See, we knitters (well, those of us who are addicts like myself…) are actually pretty simple. Send us a happy picture and a nice “thank you” and we have gotten our fix and will now produce knitted goods forever.
Because you are knitworthy!
I hope that you all had a wonderful holiday and that the winter will be kind to you.
It began with a wail (really, you can wail by text…) from my niece in California… MY MITTS ARE HURT!! The wailing continued in the following texts… How could this have happened? I took such good care of them! Suddenly they are falling apart! If I send them to you, can you fix them?
I literally save the leftover yarn from all of my projects just for moments like this one, and I knew that I had the yarn from these mitts, so I said to send them to me and I would see what I could do.
Did you notice the date on the magazine cover? Those mitts were made 8 years ago. Oops. I think that I know what went wrong…
Here’s the deal with the mitts. The day that she received them from me she sent back a happy picture of her wearing them with a huge smile on her face. She showed them off on Facebook. She made them the cover picture of her Facebook page. She thanked me again and again over the years as she continued to wear and enjoy them.
Never, ever, was there a person more knitworthy than my niece!
I told her I would make her some new mitts.
My niece began to send me pictures of wildly intricate and fiddly mitts for me to consider knitting for her. Lots of color, braids, ruffles, bobbles and stranded features. Mitts that a unicorn would be ecstatic to receive. My heart sank. I’m drowning in knitting, and I have also been contacted by another couple of people asking me to spin/knit for them. It is Christmas. I want to go back to knitting some of my projects that were bumped for the holidays. I don’t want to buy more yarn…
Curse you Pinterest! There is no way I can walk away from the fabulous mitt project now when faced with this! All objections were abandoned and I committed wholeheartedly to knitting “mitts to die for”. My niece and I began to track down the pattern and worked in tandem until we had it. These mitts are the project of the Ravelry user Susanmarie, and here is her project page for the mitts. She based the mitts on a sock pattern produced by Blue Moon Fiber Arts called Sauvie Island. Luckily for me Susanmarie kept fabulous notes on her design, so I’m in pretty good shape as I attempt to make these mitts for my niece, but I needed to hunt down the original sock pattern. We soon discovered that the pattern was included in a booklet produced by Blue Moon that is now out of print, but more intrepid investigations led us to a PDF version that could be purchased. I bought the sock booklet and my niece will reimburse me. We were in business. Time to stash dive for the yarn!!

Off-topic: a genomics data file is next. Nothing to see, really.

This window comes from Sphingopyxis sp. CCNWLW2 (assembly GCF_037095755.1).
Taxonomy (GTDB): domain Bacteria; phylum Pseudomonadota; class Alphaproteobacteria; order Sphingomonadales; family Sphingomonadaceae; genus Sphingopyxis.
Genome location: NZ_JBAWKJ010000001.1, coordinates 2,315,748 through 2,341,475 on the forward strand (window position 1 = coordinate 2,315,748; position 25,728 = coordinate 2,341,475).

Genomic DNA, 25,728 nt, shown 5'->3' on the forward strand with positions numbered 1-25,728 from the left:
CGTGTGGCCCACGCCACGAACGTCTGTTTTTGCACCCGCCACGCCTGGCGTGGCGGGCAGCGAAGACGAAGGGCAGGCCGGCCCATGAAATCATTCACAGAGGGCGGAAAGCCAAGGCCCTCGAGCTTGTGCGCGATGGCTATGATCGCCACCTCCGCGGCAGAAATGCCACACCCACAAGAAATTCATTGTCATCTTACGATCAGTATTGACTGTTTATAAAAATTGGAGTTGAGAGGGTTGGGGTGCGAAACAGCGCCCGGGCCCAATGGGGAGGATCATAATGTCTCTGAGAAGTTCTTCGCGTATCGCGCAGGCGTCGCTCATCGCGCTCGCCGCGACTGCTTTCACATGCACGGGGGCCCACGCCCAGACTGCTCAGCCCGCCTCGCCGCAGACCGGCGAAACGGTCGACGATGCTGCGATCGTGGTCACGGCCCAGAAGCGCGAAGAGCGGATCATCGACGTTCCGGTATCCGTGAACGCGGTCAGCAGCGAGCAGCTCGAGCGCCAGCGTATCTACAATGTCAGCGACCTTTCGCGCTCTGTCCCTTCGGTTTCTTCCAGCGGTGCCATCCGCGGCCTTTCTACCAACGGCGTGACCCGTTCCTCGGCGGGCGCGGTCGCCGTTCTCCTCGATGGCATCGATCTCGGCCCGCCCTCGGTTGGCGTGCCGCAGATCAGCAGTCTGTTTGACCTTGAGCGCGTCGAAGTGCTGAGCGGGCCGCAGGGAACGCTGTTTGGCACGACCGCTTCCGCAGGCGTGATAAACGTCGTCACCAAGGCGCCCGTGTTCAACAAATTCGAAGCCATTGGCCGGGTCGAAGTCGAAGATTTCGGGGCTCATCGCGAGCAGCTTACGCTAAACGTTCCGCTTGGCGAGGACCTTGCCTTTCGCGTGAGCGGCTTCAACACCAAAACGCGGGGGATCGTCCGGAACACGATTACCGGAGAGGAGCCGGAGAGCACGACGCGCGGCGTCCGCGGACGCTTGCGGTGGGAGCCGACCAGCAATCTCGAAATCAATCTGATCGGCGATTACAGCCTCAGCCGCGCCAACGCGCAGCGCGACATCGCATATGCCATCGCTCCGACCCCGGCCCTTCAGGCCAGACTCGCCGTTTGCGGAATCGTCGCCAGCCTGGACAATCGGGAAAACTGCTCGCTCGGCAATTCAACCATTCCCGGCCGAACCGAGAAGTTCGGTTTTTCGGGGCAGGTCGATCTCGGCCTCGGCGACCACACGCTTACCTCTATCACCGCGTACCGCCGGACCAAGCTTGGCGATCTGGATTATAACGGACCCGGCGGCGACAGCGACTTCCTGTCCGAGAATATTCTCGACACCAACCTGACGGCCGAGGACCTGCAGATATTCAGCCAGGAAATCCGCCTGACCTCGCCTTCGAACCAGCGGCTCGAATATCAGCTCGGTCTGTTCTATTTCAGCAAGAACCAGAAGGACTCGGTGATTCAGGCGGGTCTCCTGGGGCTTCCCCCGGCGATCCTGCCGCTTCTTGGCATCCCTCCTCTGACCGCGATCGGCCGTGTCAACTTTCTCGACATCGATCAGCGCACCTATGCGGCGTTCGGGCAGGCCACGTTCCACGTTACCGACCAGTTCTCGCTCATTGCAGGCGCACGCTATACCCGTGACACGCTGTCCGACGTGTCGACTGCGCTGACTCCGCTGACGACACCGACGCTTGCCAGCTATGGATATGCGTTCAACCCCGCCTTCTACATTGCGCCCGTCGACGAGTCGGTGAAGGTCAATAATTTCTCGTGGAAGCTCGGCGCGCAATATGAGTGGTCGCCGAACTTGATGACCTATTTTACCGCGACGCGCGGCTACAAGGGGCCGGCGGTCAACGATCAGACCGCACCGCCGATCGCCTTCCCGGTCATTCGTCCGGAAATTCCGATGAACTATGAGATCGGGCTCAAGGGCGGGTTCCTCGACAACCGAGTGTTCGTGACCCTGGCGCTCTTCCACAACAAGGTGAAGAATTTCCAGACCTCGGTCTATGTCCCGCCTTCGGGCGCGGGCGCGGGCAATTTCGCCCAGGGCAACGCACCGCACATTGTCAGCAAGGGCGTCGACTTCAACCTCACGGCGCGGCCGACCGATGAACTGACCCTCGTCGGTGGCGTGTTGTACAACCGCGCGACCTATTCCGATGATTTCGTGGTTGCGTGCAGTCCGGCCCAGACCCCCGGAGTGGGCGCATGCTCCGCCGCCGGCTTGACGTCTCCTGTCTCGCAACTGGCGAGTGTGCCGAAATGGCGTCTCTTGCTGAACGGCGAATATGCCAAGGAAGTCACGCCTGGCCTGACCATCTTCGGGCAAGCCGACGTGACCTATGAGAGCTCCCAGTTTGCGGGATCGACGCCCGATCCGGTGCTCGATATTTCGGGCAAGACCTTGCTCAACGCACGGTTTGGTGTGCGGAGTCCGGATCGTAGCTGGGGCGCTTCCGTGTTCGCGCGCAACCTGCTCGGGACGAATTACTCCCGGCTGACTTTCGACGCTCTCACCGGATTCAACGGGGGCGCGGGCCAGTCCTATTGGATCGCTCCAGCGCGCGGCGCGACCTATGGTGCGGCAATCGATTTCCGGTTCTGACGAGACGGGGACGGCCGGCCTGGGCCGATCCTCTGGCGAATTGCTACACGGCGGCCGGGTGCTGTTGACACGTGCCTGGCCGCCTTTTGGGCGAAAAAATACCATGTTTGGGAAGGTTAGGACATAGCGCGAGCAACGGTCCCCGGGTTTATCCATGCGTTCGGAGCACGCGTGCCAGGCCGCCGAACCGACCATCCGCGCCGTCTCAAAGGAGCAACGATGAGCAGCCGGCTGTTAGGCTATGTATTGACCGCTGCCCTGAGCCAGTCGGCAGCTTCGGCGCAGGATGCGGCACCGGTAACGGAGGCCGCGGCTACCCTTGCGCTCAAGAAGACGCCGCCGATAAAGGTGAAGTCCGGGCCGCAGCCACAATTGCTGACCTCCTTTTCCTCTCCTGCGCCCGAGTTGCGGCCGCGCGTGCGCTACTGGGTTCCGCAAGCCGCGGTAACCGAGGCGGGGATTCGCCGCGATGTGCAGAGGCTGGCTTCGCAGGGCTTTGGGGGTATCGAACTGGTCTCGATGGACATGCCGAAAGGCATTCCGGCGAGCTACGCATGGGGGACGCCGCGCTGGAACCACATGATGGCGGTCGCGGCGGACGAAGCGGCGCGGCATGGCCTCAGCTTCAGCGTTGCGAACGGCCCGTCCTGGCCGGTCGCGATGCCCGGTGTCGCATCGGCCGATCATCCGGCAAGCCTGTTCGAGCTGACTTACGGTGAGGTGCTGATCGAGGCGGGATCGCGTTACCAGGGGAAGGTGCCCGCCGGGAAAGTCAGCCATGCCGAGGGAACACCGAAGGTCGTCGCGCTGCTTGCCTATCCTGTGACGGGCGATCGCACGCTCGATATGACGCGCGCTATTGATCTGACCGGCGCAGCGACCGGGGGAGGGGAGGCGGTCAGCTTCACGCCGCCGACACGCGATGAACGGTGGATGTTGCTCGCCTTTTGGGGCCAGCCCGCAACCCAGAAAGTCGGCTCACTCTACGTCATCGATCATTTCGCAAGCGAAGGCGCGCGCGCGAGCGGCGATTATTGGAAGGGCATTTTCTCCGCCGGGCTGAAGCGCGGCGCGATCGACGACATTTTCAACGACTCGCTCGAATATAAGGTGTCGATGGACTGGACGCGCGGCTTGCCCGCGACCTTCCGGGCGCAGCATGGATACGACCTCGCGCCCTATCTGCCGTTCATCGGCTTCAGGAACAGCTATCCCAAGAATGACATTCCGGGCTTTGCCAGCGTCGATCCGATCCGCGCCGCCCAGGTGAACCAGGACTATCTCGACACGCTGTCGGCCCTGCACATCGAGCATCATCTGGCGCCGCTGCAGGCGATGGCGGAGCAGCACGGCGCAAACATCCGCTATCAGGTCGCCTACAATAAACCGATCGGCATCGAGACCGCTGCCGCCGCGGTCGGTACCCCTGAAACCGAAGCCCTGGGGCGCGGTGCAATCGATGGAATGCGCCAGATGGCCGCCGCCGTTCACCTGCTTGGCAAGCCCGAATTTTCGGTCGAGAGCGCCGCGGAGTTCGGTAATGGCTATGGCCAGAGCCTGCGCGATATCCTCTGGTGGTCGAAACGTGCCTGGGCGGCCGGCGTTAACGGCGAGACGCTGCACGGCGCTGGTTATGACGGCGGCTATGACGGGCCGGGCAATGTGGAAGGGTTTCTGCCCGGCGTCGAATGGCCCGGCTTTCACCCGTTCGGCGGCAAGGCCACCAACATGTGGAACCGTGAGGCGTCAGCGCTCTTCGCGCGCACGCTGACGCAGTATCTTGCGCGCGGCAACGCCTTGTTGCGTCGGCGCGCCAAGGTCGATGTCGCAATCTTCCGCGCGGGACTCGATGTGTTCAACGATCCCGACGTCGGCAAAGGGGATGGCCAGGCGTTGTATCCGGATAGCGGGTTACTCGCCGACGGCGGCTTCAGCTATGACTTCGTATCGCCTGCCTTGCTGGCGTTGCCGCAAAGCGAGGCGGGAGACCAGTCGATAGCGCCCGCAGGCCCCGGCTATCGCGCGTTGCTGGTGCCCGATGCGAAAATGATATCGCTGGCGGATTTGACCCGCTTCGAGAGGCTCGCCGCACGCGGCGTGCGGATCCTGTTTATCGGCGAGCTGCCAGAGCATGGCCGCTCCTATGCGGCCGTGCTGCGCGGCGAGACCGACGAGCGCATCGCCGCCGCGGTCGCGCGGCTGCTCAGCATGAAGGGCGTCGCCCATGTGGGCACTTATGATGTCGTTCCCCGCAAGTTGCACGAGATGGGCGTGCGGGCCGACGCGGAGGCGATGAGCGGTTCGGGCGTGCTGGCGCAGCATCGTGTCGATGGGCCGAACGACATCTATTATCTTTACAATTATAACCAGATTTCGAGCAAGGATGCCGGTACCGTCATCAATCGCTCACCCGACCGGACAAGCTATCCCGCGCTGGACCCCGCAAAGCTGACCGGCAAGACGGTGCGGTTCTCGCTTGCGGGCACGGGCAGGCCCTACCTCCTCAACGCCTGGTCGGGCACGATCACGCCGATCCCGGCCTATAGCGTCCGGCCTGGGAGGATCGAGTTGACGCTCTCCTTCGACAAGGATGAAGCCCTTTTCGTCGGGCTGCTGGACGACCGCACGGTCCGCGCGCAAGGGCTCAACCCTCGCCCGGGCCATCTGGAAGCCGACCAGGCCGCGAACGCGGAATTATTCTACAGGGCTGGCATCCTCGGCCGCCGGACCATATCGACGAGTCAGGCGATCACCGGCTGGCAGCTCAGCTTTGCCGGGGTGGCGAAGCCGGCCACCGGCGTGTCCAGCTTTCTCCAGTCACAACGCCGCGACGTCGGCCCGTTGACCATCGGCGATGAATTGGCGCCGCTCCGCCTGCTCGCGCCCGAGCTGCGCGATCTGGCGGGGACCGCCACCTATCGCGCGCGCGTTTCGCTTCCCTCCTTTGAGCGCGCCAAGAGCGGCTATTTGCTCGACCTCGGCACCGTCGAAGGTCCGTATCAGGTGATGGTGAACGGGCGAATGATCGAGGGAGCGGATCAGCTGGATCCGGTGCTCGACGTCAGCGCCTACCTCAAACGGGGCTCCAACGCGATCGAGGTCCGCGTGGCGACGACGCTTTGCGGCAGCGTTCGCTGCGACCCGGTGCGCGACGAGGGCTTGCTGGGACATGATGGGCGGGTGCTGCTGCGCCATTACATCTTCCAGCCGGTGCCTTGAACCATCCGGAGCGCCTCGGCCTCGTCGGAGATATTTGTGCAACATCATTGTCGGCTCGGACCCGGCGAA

A unicorn would cry tears of joy to have mitts made with this yarn. Okay, my niece is not a unicorn, but she has been known to flash hair in some of these bright colors; the colors and the mitt design are screaming her name. I bumped her mitts to the top of the project queue. As soon as the essential Christmas knitting is out of the way I’ll be casting on…
What will happen to the worn out mitts? I have to send them back to my niece because she wants to FRAME THEM!
Never, ever, was there a person more knitworthy than my niece!